This loop hike is mostly shady. It’s a little over 3 miles long, with some up-and-down, between 7280 and 7840 feet. The hike can be done in a morning, and ends at picnic tables where you can have lunch before returning to town. Part of the route will be muddy after heavy rain, or icy in the dead of winter. Two parts are in canyon bottoms, something to consider during flash flood weather. Much of the hike is close to the Crest Highway, and it starts and ends in picnic areas, so for the most peace and quiet (and parking), do this one during the work week.
The hike begins in the Doc Long picnic area, off the lower Crest Highway. To get there from Albuquerque, drive east on I-40 and take the Tijeras exit. Stay in the left lane of the exit ramp and head north on the Turquoise Trail (NM 14), through Cedar Crest. Turn left onto the Crest Highway (NM 536). Once in the National Forest, pass the Sulphur Spring picnic area and turn left into the Doc Long Picnic area (the turnoff is clearly marked). Park along the picnic area road (FR 166A).
The Bill Spring Trail (196) begins northwest of the loop at the end of the road, along the parallel stretch of pavement on the other side of the streambed (at about 35 deg. 10.649 min. N, 106 deg. 22.779 min. W). The trail provides a pleasant ramble up a leafy canyon bottom, lasting 0.6 mile. You’ll pass the location of Bill Spring, which like many springs in the Sandias has gone dry.
At about 35 deg. 10.979 min. N, 106 deg. 23.321 min. W, you’ll encounter the unmarked end of the Bill Spring Trail, at a T intersection with the Faulty Trail (195). Take the well-worn turn to the left (the sketchier right turn heads towards the nearby highway). After wandering mostly south 0.3 mile, you’ll encounter the marked intersection with the lower end of the Oso Corredor Trail (265). Take the left fork, continuing on the Faulty Trail. You’ll trend east and south, then west and south, for 1.3 miles, on wooded slopes.
At about 35 deg. 10.379 min. N, 106 deg. 23.224 min. W, the Faulty Trail drops into the bottom of Sulphur Canyon. There you’ll find the intersection with the upper end of the Sulphur Canyon Trail (281). Wolf Spring, just upstream, has also gone dry. At the intersection, turn left onto the Sulphur Canyon Trail, and follow it down the bottom of Sulphur Canyon. Like the Bill Spring Trail at the start of the loop, this part of the hike is a pleasant ramble in a leafy canyon bottom. About 0.3 mile later, you’ll encounter a paved road (FR 281), which you follow down into the Sulphur Canyon picnic area.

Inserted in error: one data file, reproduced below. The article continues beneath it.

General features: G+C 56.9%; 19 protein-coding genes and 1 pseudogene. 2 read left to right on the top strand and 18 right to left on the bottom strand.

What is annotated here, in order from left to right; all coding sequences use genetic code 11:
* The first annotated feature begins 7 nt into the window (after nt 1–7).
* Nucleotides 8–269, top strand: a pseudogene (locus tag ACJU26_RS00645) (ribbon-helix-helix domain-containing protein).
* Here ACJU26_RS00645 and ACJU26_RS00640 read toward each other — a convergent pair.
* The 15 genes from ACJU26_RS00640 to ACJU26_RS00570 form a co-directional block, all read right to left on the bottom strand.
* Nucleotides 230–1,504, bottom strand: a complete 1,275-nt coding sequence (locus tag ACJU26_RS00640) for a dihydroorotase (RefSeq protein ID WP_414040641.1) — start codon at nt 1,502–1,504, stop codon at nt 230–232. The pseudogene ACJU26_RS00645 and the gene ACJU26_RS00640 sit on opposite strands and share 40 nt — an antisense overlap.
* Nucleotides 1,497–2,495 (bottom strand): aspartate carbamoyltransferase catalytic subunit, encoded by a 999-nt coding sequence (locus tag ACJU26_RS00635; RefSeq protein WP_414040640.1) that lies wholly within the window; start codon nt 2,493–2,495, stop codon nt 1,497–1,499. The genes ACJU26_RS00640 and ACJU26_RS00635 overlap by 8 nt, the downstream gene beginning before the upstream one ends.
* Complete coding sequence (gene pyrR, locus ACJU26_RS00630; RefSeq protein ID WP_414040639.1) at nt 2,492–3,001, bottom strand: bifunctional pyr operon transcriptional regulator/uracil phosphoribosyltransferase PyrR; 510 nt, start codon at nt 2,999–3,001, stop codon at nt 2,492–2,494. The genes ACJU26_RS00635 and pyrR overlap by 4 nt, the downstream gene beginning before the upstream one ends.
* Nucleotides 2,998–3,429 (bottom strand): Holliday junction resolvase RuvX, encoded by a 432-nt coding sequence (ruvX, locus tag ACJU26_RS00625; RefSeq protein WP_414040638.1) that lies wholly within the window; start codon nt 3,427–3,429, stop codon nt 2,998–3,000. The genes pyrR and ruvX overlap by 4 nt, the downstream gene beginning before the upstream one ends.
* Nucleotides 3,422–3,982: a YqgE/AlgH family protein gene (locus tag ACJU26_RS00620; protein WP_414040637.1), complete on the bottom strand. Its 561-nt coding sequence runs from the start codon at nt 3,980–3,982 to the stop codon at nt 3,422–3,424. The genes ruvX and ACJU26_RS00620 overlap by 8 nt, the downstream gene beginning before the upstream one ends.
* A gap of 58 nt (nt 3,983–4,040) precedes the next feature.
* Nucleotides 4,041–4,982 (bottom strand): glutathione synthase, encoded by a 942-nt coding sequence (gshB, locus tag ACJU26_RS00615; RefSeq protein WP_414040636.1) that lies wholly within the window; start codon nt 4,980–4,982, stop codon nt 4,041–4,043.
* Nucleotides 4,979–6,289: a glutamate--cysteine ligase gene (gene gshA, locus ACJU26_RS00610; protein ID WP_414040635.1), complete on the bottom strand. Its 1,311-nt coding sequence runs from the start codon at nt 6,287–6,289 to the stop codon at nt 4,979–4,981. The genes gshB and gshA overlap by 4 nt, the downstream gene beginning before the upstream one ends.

One slight problem: you’re parked at a different picnic area, Doc Long. Near the bottom of the Sulphur Canyon picnic area, an 0.2 mile long connector trail (the Doc Long-Sulphur Link Trail, 345) will get you where you need to go. The signed start of this trail is at about 35 deg. 10.4035 min. N, 106 deg. 22.6154 min. W, along a path through the picnic area (it doesn’t start at the roadway). Climb the short distance onto the low ridge, then turn left (NNE) and follow the trail until it drops into Doc Long.
Want to extend this loop hike a bit? When you reach the upper end of the Sulphur Canyon Trail (281), ignore that left turn and continue generally south on the Faulty Trail. About 35 deg. 10.3081 min. N, 106 deg. 23.1511 min. W, you'll encounter the Cienega Horse Bypass Trail (266). Take a sharp left turn and follow that trail generally eastward and downward, until you strike the paved road into Cienega Canyon. You can walk that road northward to Sulphur Canyon, but the Wagon Trail (228) now extends all the way north to that canyon. If you prefer that option (I recommend it), you'll pick up the Wagon Trail a few steps before you reach the pavement. Once in Sulphur Canyon, take the Doc Long-Sulphur Link Trail (see above) to complete the loop.
Want to extend this hike a lot more? See the page for my Armijo Trail loop hike and come down the Armijo Trail and up past the Cienega equestrian trailhead.
If you accessed this web page directly, see this page for a local trail map.